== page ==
Wednesday, September 27, 2006

A ministry of all the talents?

"I would relish the opportunity to take on David Cameron and the Conservative Party. And in that endeavour I would be determined to draw on all the talents of our party and country." So said Gordon Brown in his conference speech on Monday, in what was probably intended more as an "inclusive" gesture to his potential Cabinet rivals than a pledge to bring Tories and Liberal Democrats into a national unity Government.

By complete coincedence, however, the BBC is currently running one of its periodic Fantasy Cabinet games which does indeed give users the right to select a team of 10 drawn from all the major parties.

Mine is predictably left-of-centre in nature, though I have found room for two Lib Dems and two Tories. Gordon Brown gets the premiership of course, as befits the most towering figure in British politics besides Blair, but I've also found room for other leadership hopefuls John Reid, David Miliband and Alan Johnson.

My favourite Tory politician, David Davis, gets the Defence brief, while David Cameron gets the consolation prize of Culture Sec, a suitably lightweight post for an incorrigibly lightweight politician.

The full list:

Prime Minister: Gordon Brown
Deputy Prime Minister: Sir Menzies Campbell
Chancellor: David Miliband
Foreign Secretary: Peter Hain
Home Secretary: John Reid
Defence Secretary: David Davis
Health Secretary: John Denham
Education Secretary: Alan Johnson
Environment Secretary: Chris Huhne
Culture Secretary: David Cameron

Incidentally the BBC game also allows people to vote for TB. It will be interesting to see how many takers they get after yesterday.

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6 comments:

snowflake5 said...

David Miliband is wrong for chancellor - it needs to be Ed Balls. Clinton is right - everything unravels if you've got the wrong person in the job.

As long as Labour insists on keeping Balls somewhere in the Treasury, the economy will be steady and that's one less worry when we seek re-election.

I like Miliband though - perhaps another role can be found for him; retire Ming and put him in the Deputy PM role.

Anonymous said...

Pity you didn't find room for any women.....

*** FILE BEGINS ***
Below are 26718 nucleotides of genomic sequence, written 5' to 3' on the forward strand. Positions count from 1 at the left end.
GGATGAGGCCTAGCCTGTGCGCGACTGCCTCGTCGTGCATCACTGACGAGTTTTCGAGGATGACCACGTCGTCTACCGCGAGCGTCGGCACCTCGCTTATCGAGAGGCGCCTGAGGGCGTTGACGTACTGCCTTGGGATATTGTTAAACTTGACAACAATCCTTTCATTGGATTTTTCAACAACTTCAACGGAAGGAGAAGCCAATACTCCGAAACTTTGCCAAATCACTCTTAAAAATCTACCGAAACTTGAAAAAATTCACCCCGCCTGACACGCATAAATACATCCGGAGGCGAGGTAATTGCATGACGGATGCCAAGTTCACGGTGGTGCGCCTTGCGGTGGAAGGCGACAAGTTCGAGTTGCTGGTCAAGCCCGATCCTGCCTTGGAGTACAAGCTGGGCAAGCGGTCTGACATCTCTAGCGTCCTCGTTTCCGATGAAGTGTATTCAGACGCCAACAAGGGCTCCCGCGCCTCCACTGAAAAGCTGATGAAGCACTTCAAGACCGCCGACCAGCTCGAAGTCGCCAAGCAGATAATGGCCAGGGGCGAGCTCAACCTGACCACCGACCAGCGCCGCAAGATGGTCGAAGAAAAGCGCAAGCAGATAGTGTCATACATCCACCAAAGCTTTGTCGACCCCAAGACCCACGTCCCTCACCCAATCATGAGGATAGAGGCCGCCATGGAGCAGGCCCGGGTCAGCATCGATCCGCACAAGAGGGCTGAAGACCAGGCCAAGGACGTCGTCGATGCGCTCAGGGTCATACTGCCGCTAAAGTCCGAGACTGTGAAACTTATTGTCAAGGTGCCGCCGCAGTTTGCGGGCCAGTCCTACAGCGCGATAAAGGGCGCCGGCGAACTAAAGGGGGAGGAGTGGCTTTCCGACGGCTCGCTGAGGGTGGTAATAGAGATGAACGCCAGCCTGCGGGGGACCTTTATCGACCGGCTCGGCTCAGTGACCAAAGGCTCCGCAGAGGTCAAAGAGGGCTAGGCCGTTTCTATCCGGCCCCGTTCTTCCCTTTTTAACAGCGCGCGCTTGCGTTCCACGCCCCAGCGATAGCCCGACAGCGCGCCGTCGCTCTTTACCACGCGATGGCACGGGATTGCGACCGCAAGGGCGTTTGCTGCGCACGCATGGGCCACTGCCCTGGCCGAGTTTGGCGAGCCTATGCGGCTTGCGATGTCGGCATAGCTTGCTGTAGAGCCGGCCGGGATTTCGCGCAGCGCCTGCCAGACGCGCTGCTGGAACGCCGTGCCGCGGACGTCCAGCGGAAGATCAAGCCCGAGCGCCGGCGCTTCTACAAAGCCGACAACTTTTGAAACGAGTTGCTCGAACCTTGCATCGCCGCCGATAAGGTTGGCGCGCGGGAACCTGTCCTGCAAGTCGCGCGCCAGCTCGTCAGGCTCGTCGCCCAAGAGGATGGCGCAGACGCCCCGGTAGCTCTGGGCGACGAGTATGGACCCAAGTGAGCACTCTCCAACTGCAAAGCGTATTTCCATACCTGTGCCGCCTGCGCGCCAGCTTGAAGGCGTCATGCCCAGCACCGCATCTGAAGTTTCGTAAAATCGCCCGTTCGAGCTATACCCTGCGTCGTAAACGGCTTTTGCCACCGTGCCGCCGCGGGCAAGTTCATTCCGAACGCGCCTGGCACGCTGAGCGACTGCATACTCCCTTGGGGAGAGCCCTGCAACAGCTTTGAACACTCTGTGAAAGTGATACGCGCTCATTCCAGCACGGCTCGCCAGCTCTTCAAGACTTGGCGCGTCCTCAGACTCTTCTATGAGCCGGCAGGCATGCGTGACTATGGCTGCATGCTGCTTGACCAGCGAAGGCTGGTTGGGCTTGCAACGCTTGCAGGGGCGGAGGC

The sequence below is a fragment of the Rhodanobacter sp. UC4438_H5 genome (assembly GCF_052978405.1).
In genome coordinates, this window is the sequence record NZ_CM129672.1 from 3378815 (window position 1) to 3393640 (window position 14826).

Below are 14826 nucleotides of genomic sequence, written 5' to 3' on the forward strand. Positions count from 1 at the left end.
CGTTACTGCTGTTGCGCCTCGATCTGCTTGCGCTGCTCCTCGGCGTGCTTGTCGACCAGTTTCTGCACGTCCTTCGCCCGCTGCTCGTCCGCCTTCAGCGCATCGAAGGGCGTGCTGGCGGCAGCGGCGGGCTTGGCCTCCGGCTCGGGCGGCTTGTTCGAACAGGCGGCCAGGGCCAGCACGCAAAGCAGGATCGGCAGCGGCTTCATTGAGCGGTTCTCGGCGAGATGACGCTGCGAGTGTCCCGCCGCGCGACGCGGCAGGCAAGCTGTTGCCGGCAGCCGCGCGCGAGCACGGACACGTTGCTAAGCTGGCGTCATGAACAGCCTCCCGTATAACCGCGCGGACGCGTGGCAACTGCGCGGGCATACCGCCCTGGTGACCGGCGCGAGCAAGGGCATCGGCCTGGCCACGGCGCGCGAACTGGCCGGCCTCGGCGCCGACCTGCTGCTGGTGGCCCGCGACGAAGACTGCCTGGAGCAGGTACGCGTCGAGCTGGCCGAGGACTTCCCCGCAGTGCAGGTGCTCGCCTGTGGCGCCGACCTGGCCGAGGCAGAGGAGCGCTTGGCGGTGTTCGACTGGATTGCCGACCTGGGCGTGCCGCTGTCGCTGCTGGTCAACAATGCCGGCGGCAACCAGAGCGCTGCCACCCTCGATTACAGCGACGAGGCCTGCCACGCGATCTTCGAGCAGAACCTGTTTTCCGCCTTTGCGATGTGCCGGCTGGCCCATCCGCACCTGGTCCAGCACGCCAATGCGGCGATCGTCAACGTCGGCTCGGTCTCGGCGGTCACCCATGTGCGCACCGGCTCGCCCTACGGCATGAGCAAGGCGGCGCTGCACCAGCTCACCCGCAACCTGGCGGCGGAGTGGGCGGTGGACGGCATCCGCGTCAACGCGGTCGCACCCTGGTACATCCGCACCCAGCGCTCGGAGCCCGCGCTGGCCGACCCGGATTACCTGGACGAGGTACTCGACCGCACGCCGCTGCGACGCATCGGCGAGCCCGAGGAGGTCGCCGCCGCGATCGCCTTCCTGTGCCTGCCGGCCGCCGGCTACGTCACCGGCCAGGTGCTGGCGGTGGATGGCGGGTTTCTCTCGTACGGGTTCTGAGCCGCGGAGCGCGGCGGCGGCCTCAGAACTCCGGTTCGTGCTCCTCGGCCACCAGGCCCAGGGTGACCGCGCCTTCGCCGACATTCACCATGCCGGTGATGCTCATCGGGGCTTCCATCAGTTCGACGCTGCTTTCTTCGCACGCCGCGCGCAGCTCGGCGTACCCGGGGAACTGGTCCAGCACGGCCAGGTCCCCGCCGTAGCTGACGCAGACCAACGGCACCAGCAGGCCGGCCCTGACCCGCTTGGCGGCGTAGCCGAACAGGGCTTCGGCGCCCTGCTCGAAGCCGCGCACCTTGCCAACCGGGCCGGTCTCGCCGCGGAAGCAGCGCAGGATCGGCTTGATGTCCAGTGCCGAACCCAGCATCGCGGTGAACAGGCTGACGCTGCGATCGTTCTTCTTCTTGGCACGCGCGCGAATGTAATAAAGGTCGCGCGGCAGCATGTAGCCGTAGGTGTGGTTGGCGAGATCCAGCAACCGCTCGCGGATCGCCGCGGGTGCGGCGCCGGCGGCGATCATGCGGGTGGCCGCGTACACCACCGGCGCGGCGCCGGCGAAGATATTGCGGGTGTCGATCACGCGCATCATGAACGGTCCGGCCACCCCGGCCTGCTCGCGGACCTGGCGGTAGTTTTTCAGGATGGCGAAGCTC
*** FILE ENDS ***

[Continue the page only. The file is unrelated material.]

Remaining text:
Paul Linford said...

I'm not into tokenism, anonymous. And with the sole exception of the late and great Mo Mowlam, none of the leading women in British politics since the golden era of Barbara Castle, Margaret Thatcher and Shirley Williams have been any damn good.

Paul Linford said...

I meant to add a reply to you as well Snowflake.

Balls has a great mind but he lacks the essential political skills required to be Chancellor at this time. They may come with experience, but at present his style of politics is way too aggressive. People would feel as if he was simply using his superior intellect to steamroller them into submission, not empathise with their problems. I actually think his wife, Yvette Cooper, is a better political prospect in the longer-run. Which will no doubt please the anonymous poster.

Crossland said...

An ex PR spiv from Carlton as culture sec ? arrrgh!

Ok so its not the Home office but ,its an area that often suffers from having deadwood dumped there.
Chris Smith was exceptional in being a culture Sec that genuinely had a passion for the role and was widely liked and respected.

The Olympics was won on Jowells watch so I'd stick with her.

Toque said...

Hain! Are you mad?

I'd have Boris Johnson as Foreign Secretary just for the sheer spectacle of it all.

Mine would be mostly Tory (definately including Davis and Hague, and possibly Ken Clarke) but I would definately find a place for Chris Huhne and Kate Hoey.